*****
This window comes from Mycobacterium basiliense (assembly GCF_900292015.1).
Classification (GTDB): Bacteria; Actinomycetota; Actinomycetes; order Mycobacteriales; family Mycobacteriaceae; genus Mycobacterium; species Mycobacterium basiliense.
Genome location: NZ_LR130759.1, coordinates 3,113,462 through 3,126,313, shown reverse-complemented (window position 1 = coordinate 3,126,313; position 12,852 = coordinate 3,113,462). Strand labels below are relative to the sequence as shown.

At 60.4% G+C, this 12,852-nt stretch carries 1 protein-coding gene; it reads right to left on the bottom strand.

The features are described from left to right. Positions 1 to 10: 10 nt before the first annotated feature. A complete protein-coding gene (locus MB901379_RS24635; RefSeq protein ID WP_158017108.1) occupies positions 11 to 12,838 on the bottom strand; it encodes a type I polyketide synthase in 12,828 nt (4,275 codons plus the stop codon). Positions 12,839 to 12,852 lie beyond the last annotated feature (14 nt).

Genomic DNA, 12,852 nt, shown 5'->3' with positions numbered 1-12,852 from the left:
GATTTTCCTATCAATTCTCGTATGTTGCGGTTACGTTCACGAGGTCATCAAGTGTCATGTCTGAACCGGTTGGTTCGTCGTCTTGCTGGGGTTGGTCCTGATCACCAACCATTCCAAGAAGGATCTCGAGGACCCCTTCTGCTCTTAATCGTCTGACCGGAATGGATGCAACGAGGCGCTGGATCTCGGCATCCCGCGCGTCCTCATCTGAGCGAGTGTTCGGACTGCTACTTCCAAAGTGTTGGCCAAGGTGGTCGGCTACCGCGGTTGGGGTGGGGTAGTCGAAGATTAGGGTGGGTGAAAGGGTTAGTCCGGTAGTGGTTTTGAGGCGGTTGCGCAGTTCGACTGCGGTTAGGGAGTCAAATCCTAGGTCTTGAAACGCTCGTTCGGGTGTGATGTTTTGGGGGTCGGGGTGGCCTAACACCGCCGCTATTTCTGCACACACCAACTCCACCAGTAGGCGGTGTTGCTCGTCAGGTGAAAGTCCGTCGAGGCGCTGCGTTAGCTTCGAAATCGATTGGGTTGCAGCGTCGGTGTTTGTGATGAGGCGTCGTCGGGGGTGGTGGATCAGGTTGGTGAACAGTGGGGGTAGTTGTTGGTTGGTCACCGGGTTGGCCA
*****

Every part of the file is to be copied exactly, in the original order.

This window comes from Mycobacterium basiliense (assembly GCF_900292015.1).
Classification (GTDB): Bacteria; Actinomycetota; Actinomycetes; order Mycobacteriales; family Mycobacteriaceae; genus Mycobacterium; species Mycobacterium basiliense.
Genome location: NZ_LR130759.1, coordinates 3,113,462 through 3,126,313, shown reverse-complemented (window position 1 = coordinate 3,126,313; position 12,852 = coordinate 3,113,462). Strand labels below are relative to the sequence as shown.

At 60.4% G+C, this 12,852-nt stretch carries 1 protein-coding gene; it reads right to left on the bottom strand.

The features are described from left to right. Positions 1 to 10: 10 nt before the first annotated feature. A complete protein-coding gene (locus MB901379_RS24635; RefSeq protein ID WP_158017108.1) occupies positions 11 to 12,838 on the bottom strand; it encodes a type I polyketide synthase in 12,828 nt (4,275 codons plus the stop codon). Positions 12,839 to 12,852 lie beyond the last annotated feature (14 nt).

Genomic DNA, 12,852 nt, shown 5'->3' with positions numbered 1-12,852 from the left:
GATTTTCCTATCAATTCTCGTATGTTGCGGTTACGTTCACGAGGTCATCAAGTGTCATGTCTGAACCGGTTGGTTCGTCGTCTTGCTGGGGTTGGTCCTGATCACCAACCATTCCAAGAAGGATCTCGAGGACCCCTTCTGCTCTTAATCGTCTGACCGGAATGGATGCAACGAGGCGCTGGATCTCGGCATCCCGCGCGTCCTCATCTGAGCGAGTGTTCGGACTGCTACTTCCAAAGTGTTGGCCAAGGTGGTCGGCTACCGCGGTTGGGGTGGGGTAGTCGAAGATTAGGGTGGGTGAAAGGGTTAGTCCGGTAGTGGTTTTGAGGCGGTTGCGCAGTTCGACTGCGGTTAGGGAGTCAAATCCTAGGTCTTGAAACGCTCGTTCGGGTGTGATGTTTTGGGGGTCGGGGTGGCCTAACACCGCCGCTATTTCTGCACACACCAACTCCACCAGTAGGCGGTGTTGCTCGTCAGGTGAAAGTCCGTCGAGGCGCTGCGTTAGCTTCGAAATCGATTGGGTTGCAGCGTCGGTGTTTGTGATGAGGCGTCGTCGGGGGTGGTGGATCAGGTTGGTGAACAGTGGGGGTAGTTGTTGGTTGGTCACCGGGTTGGCCA